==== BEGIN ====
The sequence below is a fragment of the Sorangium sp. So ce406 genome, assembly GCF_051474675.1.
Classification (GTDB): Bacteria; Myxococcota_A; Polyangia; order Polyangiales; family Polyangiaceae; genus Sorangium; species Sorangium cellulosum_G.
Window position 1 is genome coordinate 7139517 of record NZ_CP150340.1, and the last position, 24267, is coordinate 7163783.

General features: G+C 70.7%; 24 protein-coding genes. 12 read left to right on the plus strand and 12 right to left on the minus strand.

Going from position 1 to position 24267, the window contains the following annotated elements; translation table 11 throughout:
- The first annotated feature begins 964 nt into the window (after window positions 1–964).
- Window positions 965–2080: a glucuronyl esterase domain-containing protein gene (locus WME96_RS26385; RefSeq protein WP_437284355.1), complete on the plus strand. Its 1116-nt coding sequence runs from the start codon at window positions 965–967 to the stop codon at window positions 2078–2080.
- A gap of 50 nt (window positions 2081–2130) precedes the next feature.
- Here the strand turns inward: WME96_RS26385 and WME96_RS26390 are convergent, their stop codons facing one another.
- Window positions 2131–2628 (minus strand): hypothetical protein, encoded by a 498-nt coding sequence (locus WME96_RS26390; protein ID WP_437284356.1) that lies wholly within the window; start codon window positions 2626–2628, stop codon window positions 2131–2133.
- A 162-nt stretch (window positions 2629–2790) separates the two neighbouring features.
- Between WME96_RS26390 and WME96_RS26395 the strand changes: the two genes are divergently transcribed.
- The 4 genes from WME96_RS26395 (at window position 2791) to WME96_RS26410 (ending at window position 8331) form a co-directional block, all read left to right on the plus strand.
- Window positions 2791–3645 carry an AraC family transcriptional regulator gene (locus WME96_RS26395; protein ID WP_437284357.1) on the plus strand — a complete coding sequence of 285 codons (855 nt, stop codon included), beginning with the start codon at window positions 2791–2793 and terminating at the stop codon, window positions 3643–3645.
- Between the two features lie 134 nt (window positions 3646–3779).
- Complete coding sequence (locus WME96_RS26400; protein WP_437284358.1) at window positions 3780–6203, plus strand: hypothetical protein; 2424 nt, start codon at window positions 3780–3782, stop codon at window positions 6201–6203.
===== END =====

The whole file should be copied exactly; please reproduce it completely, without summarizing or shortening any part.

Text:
The sequence below is a fragment of the Sorangium sp. So ce406 genome, assembly GCF_051474675.1.
Classification (GTDB): Bacteria; Myxococcota_A; Polyangia; order Polyangiales; family Polyangiaceae; genus Sorangium; species Sorangium cellulosum_G.
Window position 1 is genome coordinate 7139517 of record NZ_CP150340.1, and the last position, 24267, is coordinate 7163783.

General features: G+C 70.7%; 24 protein-coding genes. 12 read left to right on the plus strand and 12 right to left on the minus strand.

Going from position 1 to position 24267, the window contains the following annotated elements; translation table 11 throughout:
- The first annotated feature begins 964 nt into the window (after window positions 1–964).
- Window positions 965–2080: a glucuronyl esterase domain-containing protein gene (locus WME96_RS26385; RefSeq protein WP_437284355.1), complete on the plus strand. Its 1116-nt coding sequence runs from the start codon at window positions 965–967 to the stop codon at window positions 2078–2080.
- A gap of 50 nt (window positions 2081–2130) precedes the next feature.
- Here the strand turns inward: WME96_RS26385 and WME96_RS26390 are convergent, their stop codons facing one another.
- Window positions 2131–2628 (minus strand): hypothetical protein, encoded by a 498-nt coding sequence (locus WME96_RS26390; protein ID WP_437284356.1) that lies wholly within the window; start codon window positions 2626–2628, stop codon window positions 2131–2133.
- A 162-nt stretch (window positions 2629–2790) separates the two neighbouring features.
- Between WME96_RS26390 and WME96_RS26395 the strand changes: the two genes are divergently transcribed.
- The 4 genes from WME96_RS26395 (at window position 2791) to WME96_RS26410 (ending at window position 8331) form a co-directional block, all read left to right on the plus strand.
- Window positions 2791–3645 carry an AraC family transcriptional regulator gene (locus WME96_RS26395; protein ID WP_437284357.1) on the plus strand — a complete coding sequence of 285 codons (855 nt, stop codon included), beginning with the start codon at window positions 2791–2793 and terminating at the stop codon, window positions 3643–3645.
- Between the two features lie 134 nt (window positions 3646–3779).
- Complete coding sequence (locus WME96_RS26400; protein WP_437284358.1) at window positions 3780–6203, plus strand: hypothetical protein; 2424 nt, start codon at window positions 3780–3782, stop codon at window positions 6201–6203.